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> Earth has managed to kill a whole bunch of it's inhabitants in the past.

Yet all our ancestors have survived. I don't see why we, who are considerably more intelligent, who can predict celestial events, who can store food and water for years, who can build nuclear-bomb-proof bunkers, can generate energy from urianium dust, would do worse a job at surviving than tiny mouse-like animals 65 million years ago.


We can build nuclear-bomb-proof bunkers, but that doesn't mean a survivable fraction of the population lives in them. If we had just days or hours of warning for an incoming dark asteroid, all our tech still might not save the species.

Having a Martian society existing concurrently is like the difference between saying "yeah, we could back up our server to tape" and actually running concurrent instances. Or like the difference between legislation to require eco-friendly behavior and technology that makes eco-friendly behavior more economical than the old way.

It exists not as a resource drain but as an improvement. Useful things that happen to also solve problems are often superior to perhaps less expensive things that solve the problem but might be seen as a cost center.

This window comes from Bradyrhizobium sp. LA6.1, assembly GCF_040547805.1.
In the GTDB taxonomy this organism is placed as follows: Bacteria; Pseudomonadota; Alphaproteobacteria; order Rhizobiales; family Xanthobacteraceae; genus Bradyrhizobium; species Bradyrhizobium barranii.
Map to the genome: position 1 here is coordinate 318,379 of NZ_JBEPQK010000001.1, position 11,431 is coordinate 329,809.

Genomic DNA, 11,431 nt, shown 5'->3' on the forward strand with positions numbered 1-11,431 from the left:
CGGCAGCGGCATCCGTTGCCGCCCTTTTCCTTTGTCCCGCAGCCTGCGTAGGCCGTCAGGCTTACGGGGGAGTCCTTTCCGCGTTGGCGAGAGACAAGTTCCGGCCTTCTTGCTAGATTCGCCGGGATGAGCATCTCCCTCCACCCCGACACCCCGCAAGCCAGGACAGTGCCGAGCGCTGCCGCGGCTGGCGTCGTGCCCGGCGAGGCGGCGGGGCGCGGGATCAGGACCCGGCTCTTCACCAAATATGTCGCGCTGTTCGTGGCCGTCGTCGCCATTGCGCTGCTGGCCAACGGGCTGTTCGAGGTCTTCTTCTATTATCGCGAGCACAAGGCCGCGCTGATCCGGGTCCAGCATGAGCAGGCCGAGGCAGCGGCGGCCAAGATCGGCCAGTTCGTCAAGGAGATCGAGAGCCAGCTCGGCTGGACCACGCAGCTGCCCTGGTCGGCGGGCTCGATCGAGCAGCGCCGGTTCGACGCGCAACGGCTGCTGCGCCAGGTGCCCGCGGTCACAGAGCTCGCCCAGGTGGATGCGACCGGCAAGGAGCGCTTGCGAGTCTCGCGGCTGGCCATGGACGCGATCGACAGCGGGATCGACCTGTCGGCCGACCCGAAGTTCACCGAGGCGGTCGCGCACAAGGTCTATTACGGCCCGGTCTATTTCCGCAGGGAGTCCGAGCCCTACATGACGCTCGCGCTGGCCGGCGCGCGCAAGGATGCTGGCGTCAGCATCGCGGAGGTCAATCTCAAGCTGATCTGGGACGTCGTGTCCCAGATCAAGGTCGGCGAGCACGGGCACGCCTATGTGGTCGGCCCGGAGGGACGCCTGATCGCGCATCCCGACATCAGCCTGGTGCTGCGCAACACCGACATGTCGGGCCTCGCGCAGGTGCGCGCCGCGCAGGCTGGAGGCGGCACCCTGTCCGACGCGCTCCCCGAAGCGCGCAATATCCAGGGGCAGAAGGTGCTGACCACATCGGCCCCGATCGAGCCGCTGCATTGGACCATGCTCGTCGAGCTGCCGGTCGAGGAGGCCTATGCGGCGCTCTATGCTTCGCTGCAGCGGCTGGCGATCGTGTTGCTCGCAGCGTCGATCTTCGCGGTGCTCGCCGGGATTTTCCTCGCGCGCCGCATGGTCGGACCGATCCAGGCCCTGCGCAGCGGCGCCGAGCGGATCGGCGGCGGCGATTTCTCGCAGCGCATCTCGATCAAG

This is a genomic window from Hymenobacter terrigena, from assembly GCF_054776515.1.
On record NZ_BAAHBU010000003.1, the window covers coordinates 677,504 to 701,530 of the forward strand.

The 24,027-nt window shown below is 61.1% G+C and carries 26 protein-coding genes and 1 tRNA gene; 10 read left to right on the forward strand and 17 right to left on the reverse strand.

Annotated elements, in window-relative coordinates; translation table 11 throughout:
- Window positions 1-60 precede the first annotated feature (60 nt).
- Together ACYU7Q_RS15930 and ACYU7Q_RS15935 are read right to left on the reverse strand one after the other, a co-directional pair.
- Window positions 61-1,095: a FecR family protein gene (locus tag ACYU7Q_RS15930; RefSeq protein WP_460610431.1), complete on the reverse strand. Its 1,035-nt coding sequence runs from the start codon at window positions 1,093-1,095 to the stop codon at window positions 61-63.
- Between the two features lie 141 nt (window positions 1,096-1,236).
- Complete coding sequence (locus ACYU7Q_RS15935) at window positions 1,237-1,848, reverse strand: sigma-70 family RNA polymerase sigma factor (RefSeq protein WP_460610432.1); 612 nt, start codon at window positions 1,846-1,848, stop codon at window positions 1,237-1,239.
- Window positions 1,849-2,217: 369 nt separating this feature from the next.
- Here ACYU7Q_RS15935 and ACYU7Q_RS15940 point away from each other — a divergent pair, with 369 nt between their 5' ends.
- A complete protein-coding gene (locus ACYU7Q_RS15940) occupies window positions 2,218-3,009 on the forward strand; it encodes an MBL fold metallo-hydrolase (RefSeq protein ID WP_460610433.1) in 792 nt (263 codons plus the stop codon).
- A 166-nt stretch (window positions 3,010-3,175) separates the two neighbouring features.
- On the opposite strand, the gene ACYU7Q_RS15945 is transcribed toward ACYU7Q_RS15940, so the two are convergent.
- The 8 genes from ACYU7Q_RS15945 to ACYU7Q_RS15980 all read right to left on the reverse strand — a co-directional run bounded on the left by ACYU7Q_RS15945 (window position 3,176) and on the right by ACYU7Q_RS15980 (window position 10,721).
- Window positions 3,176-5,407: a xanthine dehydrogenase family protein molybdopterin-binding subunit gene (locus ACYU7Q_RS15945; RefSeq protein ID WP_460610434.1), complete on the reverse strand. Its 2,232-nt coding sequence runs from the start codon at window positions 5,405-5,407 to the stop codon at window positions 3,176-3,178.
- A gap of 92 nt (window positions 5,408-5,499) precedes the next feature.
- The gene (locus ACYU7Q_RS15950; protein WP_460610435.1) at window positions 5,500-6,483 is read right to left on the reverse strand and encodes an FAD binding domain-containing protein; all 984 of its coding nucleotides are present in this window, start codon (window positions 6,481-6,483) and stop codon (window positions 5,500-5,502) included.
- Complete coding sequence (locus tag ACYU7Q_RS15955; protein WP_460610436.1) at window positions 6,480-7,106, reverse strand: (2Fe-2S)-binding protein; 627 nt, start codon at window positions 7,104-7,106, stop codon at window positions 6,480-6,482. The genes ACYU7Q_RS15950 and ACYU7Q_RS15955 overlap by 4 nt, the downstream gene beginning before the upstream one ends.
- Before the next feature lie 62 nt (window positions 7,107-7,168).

Also, I don't disagree that post-apocalypse, 99% of those Martian manufacturers of orbital solar collectors should hop on the next shuttle back to Earth.

A revealing thought experiment is trying to come up with how much awful crap would have to happen to Earth to make living here less desirable than even a somewhat-terraformed Mars.

> Yet all our ancestors have survived.

I wonder what you would have posted if they hadn't.

I don't doubt we'd have hope, but it would definitely kill off plenty of us. :)

Also not saying going to Mars is necessary, just pointing out that it seems that's Musk's thoughts on the matter.

This only has 3.5/5 on goodreads, is it worth it?

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